Writer-director Benjamín Naishtat, in his 2018 outing, faces this troubling scenario with Rojo (Red) against the backdrop of pre-coup days in Argentina-when the army junta took over the President and dissidents began disappearing mysteriously, but not surprisingly-when the middle class, sensing the seismic shifts above them, sets into motion what it does best: self-preservation and hoarding for the long haul. In a quiet, foot-steps-powered extended opening sequence opening (the sound by Fernando Ribero stands out, no pun intended), the camera’s facing the façade of a home. The front door opens and closes with all manner of folks trooping out. You’d think it’s a regular day at the household. It’s only later that you realize that the rot’s already set in, and those people aren’t going through their existential drill. It’s the hovering cloud of a regime that dictates this regimen. That quiet scene cuts into the clatter of cutlery at a restaurant where you meet the face of the middle class: small-town lawyer Claudio (a superb, troubled, profoundly stirring performance by Dario Grandinetti) who’s waiting for his wife Susana (Andrea Frigerio in a dazzlingly understated act of middle-class haughtiness and entitlement). Before the lady arrives, the lawyer has a run-in with an aggressive, menacing man (Diego Cremonesi) who seems to begrudge the middle class their fortunes. As things spiral out of control and with a shocking splatter of face-offs, Claudio is torn between doing the right thing and not getting involved.
It’s here that the desert plays a role in making people disappear. It’s also here that the movie title zooms in, red and angry, festering and bloody, hapless and helpless. Director Naishtat creates a portrait of allegorical beauty all through Rojo via situational stand-ups referring to disappearances, Claudio’s own role in adding to the Missing list, and his folding into a fraudulent scheme with family acquaintance Vivas (Claudio Martínez Bel). There’s a reference to societal stressors taking their toll on families and individuals’ mental health in a scene where Vivas’ wife, Mabel (Mara Bestelli), has a meltdown. Plus, there’s Claudio and Susana’s daughter Paula (Laura Grandinetti), whose dance teacher at school, prepping her class for a grand performance, instructs her students to feel and convey intentions. She may well have been urging us, a medium for her director’s metaphorical intent throughout the movie. All raging hormones, Paula’s boyfriend, Santiago (Rafael Federman), epitomizes the patriarchal entitlement that invidiously seeps into every generation. Santiago plays his part in a savage disappearing act as well, and Naishtat’s stunning commentary hits hard: how a purging force that’s spewed from the top begins to find validation and enforcement in the middle class. WhatsApp forwards, anyone? Redemption for Claudio arrives in the form of Detective Sinclair (Alfredo Castro in a superbly funny and satirical turn). Still, it’s clear that the law-enforcer is battling devils of his own, possibly of what he’s already seen in Buenos Aires, and how the poison’s spreading its inevitable compounds across the country.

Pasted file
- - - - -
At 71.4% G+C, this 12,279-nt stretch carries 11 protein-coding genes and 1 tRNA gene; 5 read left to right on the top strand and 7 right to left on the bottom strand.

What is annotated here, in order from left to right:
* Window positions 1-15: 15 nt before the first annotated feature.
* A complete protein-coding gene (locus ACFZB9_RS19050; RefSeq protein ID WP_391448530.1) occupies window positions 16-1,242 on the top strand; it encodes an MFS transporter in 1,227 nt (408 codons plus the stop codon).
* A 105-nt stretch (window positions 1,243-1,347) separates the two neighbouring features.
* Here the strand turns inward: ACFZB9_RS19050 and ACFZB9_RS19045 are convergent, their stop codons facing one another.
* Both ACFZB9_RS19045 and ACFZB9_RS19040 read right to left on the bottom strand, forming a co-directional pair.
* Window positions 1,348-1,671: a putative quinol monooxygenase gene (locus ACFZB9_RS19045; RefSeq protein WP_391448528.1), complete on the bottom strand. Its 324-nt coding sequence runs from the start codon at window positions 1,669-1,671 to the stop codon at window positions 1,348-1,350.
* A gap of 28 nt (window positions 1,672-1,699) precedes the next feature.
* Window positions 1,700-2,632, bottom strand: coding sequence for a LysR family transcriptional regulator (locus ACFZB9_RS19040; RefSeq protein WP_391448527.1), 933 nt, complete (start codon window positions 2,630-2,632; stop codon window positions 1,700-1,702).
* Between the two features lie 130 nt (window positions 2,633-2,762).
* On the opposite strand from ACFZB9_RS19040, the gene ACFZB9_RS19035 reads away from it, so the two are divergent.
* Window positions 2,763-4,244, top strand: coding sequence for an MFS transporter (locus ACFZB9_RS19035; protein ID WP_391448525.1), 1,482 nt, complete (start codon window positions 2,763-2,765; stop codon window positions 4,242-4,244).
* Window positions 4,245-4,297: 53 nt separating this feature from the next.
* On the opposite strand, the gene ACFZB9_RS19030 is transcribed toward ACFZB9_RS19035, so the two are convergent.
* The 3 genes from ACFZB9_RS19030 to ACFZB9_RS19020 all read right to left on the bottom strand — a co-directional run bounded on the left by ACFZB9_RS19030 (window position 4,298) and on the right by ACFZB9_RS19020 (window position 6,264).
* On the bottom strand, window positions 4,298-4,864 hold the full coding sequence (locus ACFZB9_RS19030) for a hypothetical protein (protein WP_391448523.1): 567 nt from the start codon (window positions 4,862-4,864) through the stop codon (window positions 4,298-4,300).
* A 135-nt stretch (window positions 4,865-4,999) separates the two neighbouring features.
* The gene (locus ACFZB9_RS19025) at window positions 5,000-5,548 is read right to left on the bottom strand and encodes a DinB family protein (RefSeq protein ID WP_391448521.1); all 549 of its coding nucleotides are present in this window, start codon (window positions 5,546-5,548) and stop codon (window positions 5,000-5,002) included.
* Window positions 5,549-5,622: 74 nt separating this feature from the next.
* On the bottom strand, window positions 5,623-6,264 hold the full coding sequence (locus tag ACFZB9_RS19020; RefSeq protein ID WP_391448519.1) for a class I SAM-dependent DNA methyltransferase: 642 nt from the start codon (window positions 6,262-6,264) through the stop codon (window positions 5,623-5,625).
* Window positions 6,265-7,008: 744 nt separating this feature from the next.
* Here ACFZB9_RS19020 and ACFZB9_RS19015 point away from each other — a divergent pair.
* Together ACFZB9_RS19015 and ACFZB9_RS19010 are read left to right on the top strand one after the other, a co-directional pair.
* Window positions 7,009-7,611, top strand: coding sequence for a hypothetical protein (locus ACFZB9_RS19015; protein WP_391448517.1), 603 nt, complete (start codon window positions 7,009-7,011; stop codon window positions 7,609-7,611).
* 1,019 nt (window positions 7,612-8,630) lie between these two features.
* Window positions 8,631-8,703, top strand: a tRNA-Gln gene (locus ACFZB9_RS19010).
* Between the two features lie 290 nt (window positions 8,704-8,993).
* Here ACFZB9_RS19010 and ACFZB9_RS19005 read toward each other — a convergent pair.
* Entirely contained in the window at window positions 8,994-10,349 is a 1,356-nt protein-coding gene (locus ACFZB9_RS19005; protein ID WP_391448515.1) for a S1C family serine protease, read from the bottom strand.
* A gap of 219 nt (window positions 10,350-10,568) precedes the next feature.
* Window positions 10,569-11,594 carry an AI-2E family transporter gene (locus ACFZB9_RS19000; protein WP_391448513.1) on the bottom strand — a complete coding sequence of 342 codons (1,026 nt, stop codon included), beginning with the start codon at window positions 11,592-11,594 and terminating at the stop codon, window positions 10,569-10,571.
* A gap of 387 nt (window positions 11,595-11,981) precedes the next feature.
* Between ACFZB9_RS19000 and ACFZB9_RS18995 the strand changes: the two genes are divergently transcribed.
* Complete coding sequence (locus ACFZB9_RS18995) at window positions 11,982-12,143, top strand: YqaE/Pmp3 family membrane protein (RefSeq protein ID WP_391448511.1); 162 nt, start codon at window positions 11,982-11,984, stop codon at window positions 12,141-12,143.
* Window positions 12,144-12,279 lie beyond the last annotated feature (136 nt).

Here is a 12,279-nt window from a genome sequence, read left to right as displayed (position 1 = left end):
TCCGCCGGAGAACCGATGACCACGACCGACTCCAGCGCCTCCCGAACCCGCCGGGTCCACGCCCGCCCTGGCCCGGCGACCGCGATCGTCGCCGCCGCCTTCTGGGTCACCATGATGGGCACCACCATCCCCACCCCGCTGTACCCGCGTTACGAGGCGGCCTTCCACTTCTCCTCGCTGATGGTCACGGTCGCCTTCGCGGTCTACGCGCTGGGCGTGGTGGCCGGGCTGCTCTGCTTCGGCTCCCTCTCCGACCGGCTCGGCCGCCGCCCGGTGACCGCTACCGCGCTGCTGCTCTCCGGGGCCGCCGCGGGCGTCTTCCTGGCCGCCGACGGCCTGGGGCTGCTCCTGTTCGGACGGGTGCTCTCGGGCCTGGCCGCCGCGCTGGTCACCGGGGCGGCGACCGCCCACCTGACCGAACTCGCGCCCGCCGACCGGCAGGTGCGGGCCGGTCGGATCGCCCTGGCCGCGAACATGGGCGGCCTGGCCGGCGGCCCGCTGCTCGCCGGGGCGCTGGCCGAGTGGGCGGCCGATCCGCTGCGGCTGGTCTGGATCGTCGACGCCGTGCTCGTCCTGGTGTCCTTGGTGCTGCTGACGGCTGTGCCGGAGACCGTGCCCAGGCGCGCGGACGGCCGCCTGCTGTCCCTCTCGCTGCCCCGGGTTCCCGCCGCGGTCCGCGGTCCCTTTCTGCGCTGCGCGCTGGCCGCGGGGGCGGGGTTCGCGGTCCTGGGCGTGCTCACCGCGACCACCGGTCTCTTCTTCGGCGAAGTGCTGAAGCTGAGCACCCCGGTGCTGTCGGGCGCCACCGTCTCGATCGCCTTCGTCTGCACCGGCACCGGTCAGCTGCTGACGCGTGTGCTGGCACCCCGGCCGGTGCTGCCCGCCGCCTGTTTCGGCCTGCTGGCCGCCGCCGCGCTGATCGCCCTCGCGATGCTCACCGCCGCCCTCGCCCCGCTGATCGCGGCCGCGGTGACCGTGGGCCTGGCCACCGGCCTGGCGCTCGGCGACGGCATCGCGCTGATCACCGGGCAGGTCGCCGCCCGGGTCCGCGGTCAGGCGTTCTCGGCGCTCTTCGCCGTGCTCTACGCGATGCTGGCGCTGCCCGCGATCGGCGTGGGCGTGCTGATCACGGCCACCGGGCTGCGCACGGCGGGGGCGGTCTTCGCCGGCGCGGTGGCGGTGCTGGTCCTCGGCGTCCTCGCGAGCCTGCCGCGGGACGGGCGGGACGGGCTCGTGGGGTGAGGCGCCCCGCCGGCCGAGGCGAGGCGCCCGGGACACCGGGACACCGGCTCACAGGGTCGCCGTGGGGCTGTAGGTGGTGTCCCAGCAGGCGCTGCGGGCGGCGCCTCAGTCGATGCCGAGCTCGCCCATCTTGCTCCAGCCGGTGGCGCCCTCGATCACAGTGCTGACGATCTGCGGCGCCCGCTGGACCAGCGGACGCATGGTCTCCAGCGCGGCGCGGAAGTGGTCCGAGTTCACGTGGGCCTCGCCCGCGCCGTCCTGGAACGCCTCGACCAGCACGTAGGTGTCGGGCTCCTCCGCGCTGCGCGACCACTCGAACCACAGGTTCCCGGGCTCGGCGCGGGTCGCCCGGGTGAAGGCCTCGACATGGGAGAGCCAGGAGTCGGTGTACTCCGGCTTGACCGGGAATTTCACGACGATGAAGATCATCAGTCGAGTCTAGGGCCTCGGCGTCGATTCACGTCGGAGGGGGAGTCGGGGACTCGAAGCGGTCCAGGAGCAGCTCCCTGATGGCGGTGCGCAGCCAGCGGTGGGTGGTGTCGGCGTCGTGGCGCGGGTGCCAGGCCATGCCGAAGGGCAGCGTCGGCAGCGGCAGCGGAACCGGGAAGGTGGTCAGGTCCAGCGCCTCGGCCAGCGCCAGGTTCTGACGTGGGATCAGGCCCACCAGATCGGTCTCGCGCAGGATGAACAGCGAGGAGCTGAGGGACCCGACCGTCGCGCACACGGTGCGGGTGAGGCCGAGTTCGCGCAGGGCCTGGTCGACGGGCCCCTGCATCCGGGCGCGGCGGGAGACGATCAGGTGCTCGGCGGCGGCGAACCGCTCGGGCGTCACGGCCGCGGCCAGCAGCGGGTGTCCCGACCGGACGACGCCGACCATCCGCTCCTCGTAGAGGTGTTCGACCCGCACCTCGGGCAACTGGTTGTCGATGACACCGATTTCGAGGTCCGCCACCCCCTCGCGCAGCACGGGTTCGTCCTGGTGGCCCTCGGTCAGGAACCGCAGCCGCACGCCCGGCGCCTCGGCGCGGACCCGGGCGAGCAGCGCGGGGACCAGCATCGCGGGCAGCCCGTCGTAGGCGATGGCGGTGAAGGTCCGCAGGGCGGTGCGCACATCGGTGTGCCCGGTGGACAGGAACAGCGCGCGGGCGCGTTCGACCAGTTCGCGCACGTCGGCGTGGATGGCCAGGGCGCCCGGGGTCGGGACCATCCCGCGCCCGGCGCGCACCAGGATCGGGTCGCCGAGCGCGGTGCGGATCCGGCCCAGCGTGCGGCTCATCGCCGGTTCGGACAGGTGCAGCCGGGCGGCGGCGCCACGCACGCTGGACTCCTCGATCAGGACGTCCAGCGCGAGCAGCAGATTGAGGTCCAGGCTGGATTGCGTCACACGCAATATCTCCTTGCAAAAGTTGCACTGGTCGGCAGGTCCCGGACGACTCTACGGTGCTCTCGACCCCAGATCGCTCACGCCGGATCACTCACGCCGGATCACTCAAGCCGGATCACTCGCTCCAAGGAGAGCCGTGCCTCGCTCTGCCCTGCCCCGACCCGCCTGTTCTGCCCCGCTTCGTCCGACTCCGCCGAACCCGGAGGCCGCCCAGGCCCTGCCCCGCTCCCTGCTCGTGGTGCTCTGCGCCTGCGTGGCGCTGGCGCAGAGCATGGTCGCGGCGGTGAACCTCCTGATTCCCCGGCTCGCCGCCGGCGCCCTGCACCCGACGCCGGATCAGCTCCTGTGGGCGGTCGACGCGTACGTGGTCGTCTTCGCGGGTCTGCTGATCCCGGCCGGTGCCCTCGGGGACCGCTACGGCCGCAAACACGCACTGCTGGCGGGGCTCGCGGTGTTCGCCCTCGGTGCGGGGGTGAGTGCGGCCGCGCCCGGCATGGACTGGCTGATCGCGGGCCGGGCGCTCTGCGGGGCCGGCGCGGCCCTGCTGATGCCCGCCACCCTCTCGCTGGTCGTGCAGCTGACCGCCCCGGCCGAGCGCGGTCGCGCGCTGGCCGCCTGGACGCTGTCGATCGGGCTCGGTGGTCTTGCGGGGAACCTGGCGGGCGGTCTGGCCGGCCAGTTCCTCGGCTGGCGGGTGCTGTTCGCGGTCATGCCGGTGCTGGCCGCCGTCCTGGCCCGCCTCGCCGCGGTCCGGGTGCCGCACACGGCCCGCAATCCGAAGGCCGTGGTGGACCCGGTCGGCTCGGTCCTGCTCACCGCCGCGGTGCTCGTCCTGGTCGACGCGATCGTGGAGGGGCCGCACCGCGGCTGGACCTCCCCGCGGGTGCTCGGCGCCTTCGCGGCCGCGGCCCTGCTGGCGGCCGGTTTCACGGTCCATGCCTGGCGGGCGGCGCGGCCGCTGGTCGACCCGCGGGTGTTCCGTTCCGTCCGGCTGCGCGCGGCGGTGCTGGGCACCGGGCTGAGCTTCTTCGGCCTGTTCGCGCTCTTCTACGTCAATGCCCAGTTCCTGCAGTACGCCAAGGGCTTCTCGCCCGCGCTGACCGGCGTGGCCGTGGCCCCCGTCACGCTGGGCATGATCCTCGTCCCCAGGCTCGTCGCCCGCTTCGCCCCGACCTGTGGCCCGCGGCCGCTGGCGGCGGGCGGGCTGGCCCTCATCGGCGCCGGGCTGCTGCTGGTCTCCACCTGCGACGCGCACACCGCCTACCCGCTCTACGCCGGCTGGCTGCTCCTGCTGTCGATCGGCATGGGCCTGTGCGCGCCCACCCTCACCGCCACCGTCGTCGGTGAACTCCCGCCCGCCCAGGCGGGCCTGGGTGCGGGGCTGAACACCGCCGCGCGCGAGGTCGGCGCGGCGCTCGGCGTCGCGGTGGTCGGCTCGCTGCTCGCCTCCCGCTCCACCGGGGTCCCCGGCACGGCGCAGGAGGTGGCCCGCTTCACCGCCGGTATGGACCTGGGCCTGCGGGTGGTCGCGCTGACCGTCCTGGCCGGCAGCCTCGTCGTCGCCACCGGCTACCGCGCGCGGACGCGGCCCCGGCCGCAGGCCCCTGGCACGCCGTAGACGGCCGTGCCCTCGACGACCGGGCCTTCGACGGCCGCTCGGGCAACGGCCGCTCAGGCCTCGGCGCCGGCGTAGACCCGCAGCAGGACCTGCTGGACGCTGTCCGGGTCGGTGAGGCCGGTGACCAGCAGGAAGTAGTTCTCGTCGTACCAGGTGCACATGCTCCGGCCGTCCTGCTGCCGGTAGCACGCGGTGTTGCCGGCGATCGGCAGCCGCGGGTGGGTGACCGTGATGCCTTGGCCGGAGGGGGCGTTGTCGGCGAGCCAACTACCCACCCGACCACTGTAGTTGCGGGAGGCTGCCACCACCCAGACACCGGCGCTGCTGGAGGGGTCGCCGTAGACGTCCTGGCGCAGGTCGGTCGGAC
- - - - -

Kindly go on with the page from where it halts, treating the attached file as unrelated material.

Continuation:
Naishtat also uses a brilliantly shot eclipse scene to capture a society in transit towards destruction. Employing bloody-red filters to create engulfing menace, he captures the fear and helplessness in the face of an overpowering force, life coming to stand still as everyone stares at the bloodied sun with special goggles: to survive such a consuming force, you need to have filters-and blinkers-on. The cinematography by Pedro Sotero is stunning, a mix of still violence and beauty, all 70s in its look and yet disturbingly contemporary and relevant in its execution, much like the script. Adding to the chilling atmosphere is composer Vincent van Warmerdam’s ominous score, a worrisome thrum that courses its way through the movie’s runtime.
And it is Claudio who is the middle class. Who is us. Ensconced in the security of a blanketed living, rattled by the presence of Sinclair who threatens that existence, unnerved not by the impending coup that’ll shake the nation but by the fear of the rattling of the innards of his life, he does what we all do instinctively as society’s mantle and as human beings. Cover up the baldness of our morals by the façade and charade of artificial sanctimony.
Original Language es
Runtime 1 hr 49 min (109 min)
Genre Drama, Mystery, Thriller
Director Benjamín Naishtat
Writer Benjamín Naishtat
Actors Darío Grandinetti, Andrea Frigerio, Alfredo Castro
Country Argentina, Brazil, France, Netherlands, Germany, Belgium, Switzerland
Awards 15 wins & 27 nominations
Production Company N/A
Sound Mix Dolby Digital
Aspect Ratio 1.85 : 1
Film Length N/A
Negative Format N/A
Cinematographic Process N/A
Printed Film Format N/A